“Well, first of all, I fully endorse and am hopeful that Alan [Wolk] is right,” Trotta says. “That opinion is exactly what I personally want for the future of television. My fear is that what we make today isn't going to be interesting to people 10 years from now. And so there will be no Parks and Rec, Suits, etc. I think one really interesting example during the strike was a deal that Max made with AMC+ to bring some AMC+ content over to Max for a couple of months in a promotional capacity. We got the full run of a handful of series, and there were bumpers, I believe, before each episode promoting AMC+. And we had this really nice synergy of new content coming to the platform at a moment where we were otherwise light, that aligned with things that users were already deep in the library watching. So, if you were a True Blood viewer, or if you were a Vampire Diaries viewer, something like Interview with a Vampire or Fear, the Walking Dead or A Discovery of Witches fell right into your zone and right into your lap on Max in September and October. What I think is interesting is the disparity. True Bloods is HBO, Vampire Diaries is CW. And so you might think there's a quality quantity difference between the two, and yet we see so often that it's a similar viewer.”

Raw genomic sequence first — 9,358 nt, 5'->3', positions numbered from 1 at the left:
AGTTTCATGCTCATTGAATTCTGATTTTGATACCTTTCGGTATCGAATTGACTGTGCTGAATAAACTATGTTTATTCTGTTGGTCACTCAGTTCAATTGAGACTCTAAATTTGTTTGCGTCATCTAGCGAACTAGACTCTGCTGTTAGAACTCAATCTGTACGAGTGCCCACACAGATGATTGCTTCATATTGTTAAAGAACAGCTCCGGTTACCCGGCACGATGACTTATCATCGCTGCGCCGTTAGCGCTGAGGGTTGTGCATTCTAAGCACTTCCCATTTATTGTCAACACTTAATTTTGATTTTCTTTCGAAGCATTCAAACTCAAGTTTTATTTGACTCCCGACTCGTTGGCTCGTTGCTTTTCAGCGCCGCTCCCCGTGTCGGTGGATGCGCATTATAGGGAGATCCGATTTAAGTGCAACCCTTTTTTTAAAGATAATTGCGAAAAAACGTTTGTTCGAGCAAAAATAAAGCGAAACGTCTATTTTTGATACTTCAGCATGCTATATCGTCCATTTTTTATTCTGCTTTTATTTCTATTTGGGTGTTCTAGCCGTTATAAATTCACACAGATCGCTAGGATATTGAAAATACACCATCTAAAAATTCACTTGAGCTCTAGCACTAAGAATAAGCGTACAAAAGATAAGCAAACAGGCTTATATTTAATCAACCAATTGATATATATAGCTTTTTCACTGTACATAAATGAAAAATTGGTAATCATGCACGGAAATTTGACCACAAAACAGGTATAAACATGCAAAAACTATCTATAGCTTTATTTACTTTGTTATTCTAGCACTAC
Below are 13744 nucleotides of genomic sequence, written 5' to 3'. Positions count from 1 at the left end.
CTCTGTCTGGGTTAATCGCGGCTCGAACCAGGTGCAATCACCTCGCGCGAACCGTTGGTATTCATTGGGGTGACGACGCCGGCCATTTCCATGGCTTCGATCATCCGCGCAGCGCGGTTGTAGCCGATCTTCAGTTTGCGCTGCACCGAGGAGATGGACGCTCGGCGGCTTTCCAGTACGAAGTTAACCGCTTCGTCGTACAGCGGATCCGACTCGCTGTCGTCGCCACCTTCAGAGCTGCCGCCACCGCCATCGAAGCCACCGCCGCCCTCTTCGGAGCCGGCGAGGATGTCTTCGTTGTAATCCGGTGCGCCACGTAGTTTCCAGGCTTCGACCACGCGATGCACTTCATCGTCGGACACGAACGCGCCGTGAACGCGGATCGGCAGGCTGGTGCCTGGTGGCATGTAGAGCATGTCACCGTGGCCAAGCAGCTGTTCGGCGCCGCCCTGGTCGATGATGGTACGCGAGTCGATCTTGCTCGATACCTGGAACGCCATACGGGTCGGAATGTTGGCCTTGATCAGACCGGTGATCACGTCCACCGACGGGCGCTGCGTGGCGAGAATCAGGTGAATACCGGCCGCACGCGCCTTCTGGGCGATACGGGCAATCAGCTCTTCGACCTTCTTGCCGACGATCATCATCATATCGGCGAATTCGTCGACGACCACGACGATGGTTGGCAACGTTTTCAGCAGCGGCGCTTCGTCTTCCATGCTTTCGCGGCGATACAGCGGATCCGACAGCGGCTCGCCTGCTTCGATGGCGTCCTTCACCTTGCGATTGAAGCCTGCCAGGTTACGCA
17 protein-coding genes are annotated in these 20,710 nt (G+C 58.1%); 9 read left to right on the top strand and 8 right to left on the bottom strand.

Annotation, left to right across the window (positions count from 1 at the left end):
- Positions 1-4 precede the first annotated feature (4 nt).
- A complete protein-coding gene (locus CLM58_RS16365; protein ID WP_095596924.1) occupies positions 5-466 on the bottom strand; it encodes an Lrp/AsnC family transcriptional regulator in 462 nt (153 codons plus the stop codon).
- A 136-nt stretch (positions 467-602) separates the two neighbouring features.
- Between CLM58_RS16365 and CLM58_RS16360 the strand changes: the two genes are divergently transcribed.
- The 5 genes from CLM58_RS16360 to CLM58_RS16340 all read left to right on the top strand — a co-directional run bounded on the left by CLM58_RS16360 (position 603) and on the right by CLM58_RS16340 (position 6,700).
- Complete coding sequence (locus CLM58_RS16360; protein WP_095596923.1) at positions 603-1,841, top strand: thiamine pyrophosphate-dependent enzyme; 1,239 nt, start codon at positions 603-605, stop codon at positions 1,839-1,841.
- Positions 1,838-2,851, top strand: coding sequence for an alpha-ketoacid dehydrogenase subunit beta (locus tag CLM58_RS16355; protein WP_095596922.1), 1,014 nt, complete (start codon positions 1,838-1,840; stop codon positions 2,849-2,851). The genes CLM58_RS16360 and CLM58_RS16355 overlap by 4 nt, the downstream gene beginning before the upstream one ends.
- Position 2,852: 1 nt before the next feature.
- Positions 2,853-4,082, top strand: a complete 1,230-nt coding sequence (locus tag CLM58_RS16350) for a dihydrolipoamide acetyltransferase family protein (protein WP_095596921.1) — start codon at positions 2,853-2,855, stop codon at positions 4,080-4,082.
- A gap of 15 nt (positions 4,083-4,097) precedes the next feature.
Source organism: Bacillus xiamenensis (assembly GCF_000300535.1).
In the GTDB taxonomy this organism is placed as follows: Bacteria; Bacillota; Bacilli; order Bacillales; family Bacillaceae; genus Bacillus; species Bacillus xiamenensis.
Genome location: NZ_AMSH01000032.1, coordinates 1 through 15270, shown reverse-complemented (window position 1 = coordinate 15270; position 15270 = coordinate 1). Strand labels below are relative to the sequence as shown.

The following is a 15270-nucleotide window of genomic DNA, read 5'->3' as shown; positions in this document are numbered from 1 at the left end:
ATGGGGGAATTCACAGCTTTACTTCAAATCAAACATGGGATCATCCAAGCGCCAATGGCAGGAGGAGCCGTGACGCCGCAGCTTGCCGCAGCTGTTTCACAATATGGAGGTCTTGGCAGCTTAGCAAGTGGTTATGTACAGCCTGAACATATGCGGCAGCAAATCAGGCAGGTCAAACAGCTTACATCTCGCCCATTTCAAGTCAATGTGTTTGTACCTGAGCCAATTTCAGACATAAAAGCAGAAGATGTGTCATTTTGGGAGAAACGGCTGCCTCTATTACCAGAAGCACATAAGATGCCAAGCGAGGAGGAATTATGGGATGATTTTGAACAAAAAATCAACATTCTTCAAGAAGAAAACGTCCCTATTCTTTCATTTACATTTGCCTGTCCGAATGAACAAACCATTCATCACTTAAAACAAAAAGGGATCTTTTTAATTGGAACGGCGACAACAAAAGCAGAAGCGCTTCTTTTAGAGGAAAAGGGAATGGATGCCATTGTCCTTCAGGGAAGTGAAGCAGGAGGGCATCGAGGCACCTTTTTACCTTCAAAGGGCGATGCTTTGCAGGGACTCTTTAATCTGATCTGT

Pfaff says to Atchison of Vevo, “You're in a very different position, obviously, with music videos, but I would think that some of that might happen as well, given sourcing or curating new artists and matching them with something from the library side.”

“Our side wasn't really as affected by the strike just because musicians weren't part of that,” Atchison says. “So we were able to keep generating new shows, new content…but Vevo’s library spans from the 60s and 70s and one of our most popular channels as Vevo 80s. So we're kind of a testament to how older content can still really resonate today and connect with people. So it's not just the newest things that are driving viewership. It is really how you're curating it for viewers and how you're introducing it to the right audience that really makes the difference for us.”

Pfaff asks Erickson, “What do you think about that in terms of how people are really planning, particularly on the AVOD side as well?”

Erickson emphasizes that “content agility” is key, whether a platform is AVOD, SVOD, or FAST. “We have a situation now where the strike perhaps is allowing the industry to sharpen its skills in a different area,” he says. “Not all great content in your portfolio needs to be original commissions. You can also license, and you can leverage some amazing content from around the world if you internationalize it properly or if it's already internationalized. And as your audience base over time gets more diverse and retaining them as a business gets more important, licensing gives you a lot of agility to make sure you are super serving all the particular nuances of those unique audience segments.”

Watch full sessions from Streaming Media Connect November 2023. We'll be back in person for Streaming Media NYC on May 20-22, 2024. More details here.